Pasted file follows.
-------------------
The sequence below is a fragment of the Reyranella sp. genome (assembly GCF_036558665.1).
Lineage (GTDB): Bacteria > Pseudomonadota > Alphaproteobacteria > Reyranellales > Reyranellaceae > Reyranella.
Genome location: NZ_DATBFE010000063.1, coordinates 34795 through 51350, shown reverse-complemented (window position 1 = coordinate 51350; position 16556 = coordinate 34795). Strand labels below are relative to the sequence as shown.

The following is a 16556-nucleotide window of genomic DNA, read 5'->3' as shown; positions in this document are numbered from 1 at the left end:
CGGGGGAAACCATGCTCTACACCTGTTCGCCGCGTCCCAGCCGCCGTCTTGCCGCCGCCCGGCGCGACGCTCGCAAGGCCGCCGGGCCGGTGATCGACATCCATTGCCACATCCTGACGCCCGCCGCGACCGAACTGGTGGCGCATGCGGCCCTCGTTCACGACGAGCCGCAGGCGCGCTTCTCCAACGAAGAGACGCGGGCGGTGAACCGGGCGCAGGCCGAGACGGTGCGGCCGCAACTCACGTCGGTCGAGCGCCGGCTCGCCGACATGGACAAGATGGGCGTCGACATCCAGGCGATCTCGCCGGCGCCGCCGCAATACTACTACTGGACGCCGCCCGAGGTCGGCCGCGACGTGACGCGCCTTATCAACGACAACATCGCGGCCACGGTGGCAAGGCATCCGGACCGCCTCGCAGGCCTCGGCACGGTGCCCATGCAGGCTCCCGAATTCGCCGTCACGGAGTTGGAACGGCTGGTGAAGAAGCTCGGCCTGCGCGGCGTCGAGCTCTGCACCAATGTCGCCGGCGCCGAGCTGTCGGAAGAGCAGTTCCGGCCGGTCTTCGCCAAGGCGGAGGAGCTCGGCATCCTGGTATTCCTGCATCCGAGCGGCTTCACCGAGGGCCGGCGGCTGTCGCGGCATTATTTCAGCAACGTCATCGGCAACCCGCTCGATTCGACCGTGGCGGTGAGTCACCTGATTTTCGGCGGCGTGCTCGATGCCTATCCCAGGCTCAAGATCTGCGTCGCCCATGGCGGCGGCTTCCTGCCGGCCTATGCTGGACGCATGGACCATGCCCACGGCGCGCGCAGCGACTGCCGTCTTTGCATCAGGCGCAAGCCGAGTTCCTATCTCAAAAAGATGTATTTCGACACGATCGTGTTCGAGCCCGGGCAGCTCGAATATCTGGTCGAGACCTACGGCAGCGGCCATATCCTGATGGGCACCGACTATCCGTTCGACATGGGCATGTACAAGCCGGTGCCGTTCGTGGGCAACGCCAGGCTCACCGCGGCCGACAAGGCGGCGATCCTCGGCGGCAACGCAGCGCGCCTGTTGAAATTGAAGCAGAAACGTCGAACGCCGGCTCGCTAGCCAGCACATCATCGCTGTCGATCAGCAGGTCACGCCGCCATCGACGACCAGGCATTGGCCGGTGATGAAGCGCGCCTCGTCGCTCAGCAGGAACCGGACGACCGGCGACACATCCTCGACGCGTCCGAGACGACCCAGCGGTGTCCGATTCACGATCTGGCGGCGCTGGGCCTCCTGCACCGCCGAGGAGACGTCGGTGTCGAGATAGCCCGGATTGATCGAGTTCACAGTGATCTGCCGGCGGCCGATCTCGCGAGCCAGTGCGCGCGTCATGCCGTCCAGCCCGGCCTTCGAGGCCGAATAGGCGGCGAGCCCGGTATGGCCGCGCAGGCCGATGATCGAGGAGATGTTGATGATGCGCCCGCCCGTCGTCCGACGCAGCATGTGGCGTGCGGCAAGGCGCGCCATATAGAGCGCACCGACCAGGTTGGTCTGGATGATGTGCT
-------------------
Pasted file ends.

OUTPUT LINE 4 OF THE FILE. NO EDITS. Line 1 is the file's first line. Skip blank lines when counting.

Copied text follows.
The following is a 16556-nucleotide window of genomic DNA, read 5'->3' as shown; positions in this document are numbered from 1 at the left end: